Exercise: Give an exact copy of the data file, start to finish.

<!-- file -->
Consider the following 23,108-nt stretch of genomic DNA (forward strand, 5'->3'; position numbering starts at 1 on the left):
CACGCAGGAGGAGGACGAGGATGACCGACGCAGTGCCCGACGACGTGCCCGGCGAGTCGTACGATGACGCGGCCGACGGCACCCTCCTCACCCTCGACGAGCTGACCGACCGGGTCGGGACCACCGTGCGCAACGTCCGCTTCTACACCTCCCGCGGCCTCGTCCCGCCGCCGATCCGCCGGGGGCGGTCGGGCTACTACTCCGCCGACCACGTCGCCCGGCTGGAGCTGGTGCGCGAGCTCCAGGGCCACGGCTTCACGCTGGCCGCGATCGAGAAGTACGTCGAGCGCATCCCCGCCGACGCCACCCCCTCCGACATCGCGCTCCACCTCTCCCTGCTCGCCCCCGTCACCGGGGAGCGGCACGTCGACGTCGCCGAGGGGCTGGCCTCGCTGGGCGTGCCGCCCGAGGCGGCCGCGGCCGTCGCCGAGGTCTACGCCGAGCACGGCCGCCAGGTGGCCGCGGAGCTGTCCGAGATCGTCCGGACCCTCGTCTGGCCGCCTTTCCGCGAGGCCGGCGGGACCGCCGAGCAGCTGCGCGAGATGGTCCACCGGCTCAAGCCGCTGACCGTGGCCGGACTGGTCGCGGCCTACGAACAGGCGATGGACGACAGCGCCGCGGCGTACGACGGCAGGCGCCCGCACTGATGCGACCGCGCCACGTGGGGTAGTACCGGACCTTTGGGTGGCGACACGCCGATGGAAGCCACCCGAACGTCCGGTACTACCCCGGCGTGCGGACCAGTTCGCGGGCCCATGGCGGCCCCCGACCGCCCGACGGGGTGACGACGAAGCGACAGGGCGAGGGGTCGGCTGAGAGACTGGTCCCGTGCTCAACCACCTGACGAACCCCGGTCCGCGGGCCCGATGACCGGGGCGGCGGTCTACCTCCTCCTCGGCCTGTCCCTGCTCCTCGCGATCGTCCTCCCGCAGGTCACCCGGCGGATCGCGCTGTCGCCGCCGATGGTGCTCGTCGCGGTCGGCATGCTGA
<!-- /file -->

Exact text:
Consider the following 23,108-nt stretch of genomic DNA (forward strand, 5'->3'; position numbering starts at 1 on the left):
CACGCAGGAGGAGGACGAGGATGACCGACGCAGTGCCCGACGACGTGCCCGGCGAGTCGTACGATGACGCGGCCGACGGCACCCTCCTCACCCTCGACGAGCTGACCGACCGGGTCGGGACCACCGTGCGCAACGTCCGCTTCTACACCTCCCGCGGCCTCGTCCCGCCGCCGATCCGCCGGGGGCGGTCGGGCTACTACTCCGCCGACCACGTCGCCCGGCTGGAGCTGGTGCGCGAGCTCCAGGGCCACGGCTTCACGCTGGCCGCGATCGAGAAGTACGTCGAGCGCATCCCCGCCGACGCCACCCCCTCCGACATCGCGCTCCACCTCTCCCTGCTCGCCCCCGTCACCGGGGAGCGGCACGTCGACGTCGCCGAGGGGCTGGCCTCGCTGGGCGTGCCGCCCGAGGCGGCCGCGGCCGTCGCCGAGGTCTACGCCGAGCACGGCCGCCAGGTGGCCGCGGAGCTGTCCGAGATCGTCCGGACCCTCGTCTGGCCGCCTTTCCGCGAGGCCGGCGGGACCGCCGAGCAGCTGCGCGAGATGGTCCACCGGCTCAAGCCGCTGACCGTGGCCGGACTGGTCGCGGCCTACGAACAGGCGATGGACGACAGCGCCGCGGCGTACGACGGCAGGCGCCCGCACTGATGCGACCGCGCCACGTGGGGTAGTACCGGACCTTTGGGTGGCGACACGCCGATGGAAGCCACCCGAACGTCCGGTACTACCCCGGCGTGCGGACCAGTTCGCGGGCCCATGGCGGCCCCCGACCGCCCGACGGGGTGACGACGAAGCGACAGGGCGAGGGGTCGGCTGAGAGACTGGTCCCGTGCTCAACCACCTGACGAACCCCGGTCCGCGGGCCCGATGACCGGGGCGGCGGTCTACCTCCTCCTCGGCCTGTCCCTGCTCCTCGCGATCGTCCTCCCGCAGGTCACCCGGCGGATCGCGCTGTCGCCGCCGATGGTGCTCGTCGCGGTCGGCATGCTGA